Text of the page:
It’s called EXIF Data, you can read the technical schematics here; but for now, just know it stands for “exchangeable image file format” and affords a way for tags like audio and location information to be attached to an image in one single file. Metadata from your camera such as:
- Camera settings (ISO, Zoom, etc)
- Thumbnail for preview on the camera’s LCD screen
- Copyright information
Not only do regular smartphones do this, but your average camera is likely capable of embedding this information into your pictures. If you’re security/privacy conscious, it’s handy to know how to disable this.
Around the end of 2010, I won a HTC Surround in a Twitter contest sponsored by Qualcomm. It was something to do with the new Snapdragon chipset and I happened to get lucky. Oddly enough, shortly thereafter I won a XBOX from a similar contest held by Dice.com, but that’s not related to this post. I won one of the very first Windows Phone 7 devices,and thus began my love affair with the platform.
Having been thru Android (HTC EVO on Sprint) and a few revisions of the iPhone (Original, 3G, and the 4) I was ready for change. Also, I liked the concept of the UI, it reminded me of the Zune, possibly my favorite media player… (I still have a working Zune HD!) I had high hopes for Microsoft’s new platform, hopes that would later become despair.
As you know, Nokia is perhaps (was perhaps) the most well known manufacturer of Windows Phone devices, and I’ve had three of them: The Lumia 900, 920, and now – the 1020. I’m sure you’re familiar with the 1020, it’s the one in the commercial above where the people are at the very back of the concert and are zoomed in like it’s the front row.
Everyone’s heard of the “domain name”, in fact, you use one every day. Whether it’s www.google.com, https://gmail.google.com, or even your local news, that’s a domain name. They come in many shapes and sizes, from .com to .xyz. What many aren’t familiar with are the companies who sell domain names. (Side note: Many aren’t aware of how domain names work either, but that’s an article for another day).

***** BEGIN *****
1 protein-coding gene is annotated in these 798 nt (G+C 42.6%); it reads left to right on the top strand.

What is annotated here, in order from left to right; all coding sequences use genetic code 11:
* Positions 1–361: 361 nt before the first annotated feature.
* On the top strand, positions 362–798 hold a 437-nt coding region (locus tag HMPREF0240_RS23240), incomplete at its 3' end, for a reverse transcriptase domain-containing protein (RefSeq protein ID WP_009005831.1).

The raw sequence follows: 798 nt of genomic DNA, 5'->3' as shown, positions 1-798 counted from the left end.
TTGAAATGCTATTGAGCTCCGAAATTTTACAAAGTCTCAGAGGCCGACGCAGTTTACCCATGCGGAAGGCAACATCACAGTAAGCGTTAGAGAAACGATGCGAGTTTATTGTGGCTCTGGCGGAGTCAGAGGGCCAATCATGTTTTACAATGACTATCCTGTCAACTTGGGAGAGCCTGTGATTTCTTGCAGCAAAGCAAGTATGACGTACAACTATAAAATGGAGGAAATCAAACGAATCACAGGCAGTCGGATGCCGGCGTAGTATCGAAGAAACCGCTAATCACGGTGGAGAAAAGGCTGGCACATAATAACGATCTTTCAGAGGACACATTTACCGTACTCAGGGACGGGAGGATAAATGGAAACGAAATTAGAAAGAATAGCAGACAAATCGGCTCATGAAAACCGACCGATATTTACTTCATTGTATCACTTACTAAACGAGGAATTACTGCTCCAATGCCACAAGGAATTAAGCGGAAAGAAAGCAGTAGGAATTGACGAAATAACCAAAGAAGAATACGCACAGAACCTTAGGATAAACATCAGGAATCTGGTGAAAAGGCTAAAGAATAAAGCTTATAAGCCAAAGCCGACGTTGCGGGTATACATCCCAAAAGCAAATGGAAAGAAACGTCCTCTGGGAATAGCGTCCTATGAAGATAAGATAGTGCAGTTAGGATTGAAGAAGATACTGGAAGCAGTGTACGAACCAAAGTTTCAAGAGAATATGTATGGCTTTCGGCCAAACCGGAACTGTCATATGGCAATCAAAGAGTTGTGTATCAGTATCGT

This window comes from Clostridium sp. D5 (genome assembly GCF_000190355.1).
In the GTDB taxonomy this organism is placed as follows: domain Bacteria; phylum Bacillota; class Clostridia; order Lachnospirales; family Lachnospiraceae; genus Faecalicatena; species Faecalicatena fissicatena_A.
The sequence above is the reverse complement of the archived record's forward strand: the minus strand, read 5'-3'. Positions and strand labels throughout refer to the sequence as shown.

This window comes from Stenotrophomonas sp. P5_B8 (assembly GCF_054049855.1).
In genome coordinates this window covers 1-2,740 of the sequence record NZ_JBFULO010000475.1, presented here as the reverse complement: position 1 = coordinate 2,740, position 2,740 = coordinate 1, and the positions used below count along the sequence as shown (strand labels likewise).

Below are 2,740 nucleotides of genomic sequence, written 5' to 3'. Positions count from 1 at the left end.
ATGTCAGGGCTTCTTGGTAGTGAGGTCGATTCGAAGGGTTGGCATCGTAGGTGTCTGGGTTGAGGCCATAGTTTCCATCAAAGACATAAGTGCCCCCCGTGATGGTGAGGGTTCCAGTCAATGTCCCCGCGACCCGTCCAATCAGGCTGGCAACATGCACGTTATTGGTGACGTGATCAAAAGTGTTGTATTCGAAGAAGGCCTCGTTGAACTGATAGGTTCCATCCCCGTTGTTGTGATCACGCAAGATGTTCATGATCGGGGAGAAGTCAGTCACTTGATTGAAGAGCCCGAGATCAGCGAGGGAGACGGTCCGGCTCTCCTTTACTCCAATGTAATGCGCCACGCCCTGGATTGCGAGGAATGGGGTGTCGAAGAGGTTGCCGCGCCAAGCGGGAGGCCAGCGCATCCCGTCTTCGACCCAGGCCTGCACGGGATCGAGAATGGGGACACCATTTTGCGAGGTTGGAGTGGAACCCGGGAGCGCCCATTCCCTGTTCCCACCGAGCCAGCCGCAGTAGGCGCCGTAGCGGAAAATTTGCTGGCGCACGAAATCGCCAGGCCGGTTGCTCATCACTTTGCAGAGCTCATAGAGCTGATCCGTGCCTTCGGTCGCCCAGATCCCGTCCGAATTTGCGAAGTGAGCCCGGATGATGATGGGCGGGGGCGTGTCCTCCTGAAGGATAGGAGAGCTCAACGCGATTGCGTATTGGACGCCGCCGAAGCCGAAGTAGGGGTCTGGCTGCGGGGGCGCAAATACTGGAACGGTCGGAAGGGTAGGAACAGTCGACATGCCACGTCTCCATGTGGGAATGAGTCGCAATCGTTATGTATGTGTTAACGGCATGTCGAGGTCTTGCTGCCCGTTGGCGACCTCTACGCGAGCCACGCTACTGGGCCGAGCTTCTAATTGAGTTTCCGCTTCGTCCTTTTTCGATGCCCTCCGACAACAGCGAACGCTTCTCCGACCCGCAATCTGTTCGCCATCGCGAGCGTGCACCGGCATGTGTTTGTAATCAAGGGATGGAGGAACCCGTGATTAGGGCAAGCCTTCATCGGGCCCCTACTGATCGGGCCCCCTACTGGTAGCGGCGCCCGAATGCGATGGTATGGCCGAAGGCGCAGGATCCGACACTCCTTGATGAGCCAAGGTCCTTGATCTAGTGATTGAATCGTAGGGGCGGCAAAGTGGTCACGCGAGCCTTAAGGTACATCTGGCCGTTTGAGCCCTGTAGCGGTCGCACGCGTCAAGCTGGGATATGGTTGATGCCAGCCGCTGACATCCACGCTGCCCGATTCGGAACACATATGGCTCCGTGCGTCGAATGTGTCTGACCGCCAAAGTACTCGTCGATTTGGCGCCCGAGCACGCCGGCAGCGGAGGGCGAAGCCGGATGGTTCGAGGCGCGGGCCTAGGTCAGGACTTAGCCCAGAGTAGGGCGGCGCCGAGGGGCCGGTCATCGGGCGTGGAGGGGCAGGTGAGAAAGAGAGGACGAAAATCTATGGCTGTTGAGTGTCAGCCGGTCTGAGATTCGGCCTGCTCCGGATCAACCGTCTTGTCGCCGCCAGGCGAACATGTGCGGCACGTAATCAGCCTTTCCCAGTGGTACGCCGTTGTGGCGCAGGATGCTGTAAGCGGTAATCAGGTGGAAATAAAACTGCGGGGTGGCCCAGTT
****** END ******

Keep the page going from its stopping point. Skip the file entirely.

A bit of background first:
- Until 1999, only one company operated the three domain registries: .com, .net, and .org. This meant they not only sold the domains, but they also were the only company who was able to register domains. To put this simply: Imagine having the choice of 3 cars: Mercedes-Benz, BMW, and Lexus, but you can only buy them & insure them with 1 dealership.
- The monopoly ended after a failed anti-trust suit and pressure from the United States Department of Commerce. This created the Internet Corporation for Assigned Names and Numbers, also known as ICANN.
- ICANN governs the issuance of IP addresses on the internet & the policies/policing of domain registrars (such as eNOM, GoDaddy, and many others). Note: That’s a nutshell version of what ICANN does; describing their full scope of power would be like deciphering who really runs IKEA. If you’re curious, there is a well written article about ICANN here.
Continuing the saga that is the tragic romance between Apple products and myself, we have suffered yet another premature product loss. If you recall, I recently had a bout with Apple when my AirPort Extreme went wonky and I was forced to deal with the insufferable staffers at my local Apple Store. (In case you don’t recall, click here and read all about it).
As you know, in the aforementioned interaction Apple replaced my AirPort Extreme with a new one, not their “store service unit”. Nice of them to do! One problem….. that “new” AirPort Extreme just went tits up.
Generally, I won’t write about Apple. After all, I worked as an AppleCare agent for some time and was a Mac user for 6 or 7 years, I don’t have much more to say other than I admire the company for their competitive edge, industry stamina, and culture. We all know I’m a little biased to Microsoft, but if you think I’m “above” using a Mac or Apple product, you’d be wrong.
My favorite home/pro-sumer router has always been the Apple Airport. I’ve actually had one since they came out in 1999, back when they were shaped like a UFO (and graphite/silver, to boot!). The product was, and remains, stable. I rarely have to reboot my Airport.
Sure, things are a bit different with the product. You don’t get a web interface, and it can be a bit tedious to configure advanced features, like port forwarding. But it’s reliable, and doesn’t crash like other brands I’ve had in the past, and doesn’t cost as much as a Cisco or Juniper router (which requires another set of skills to manage).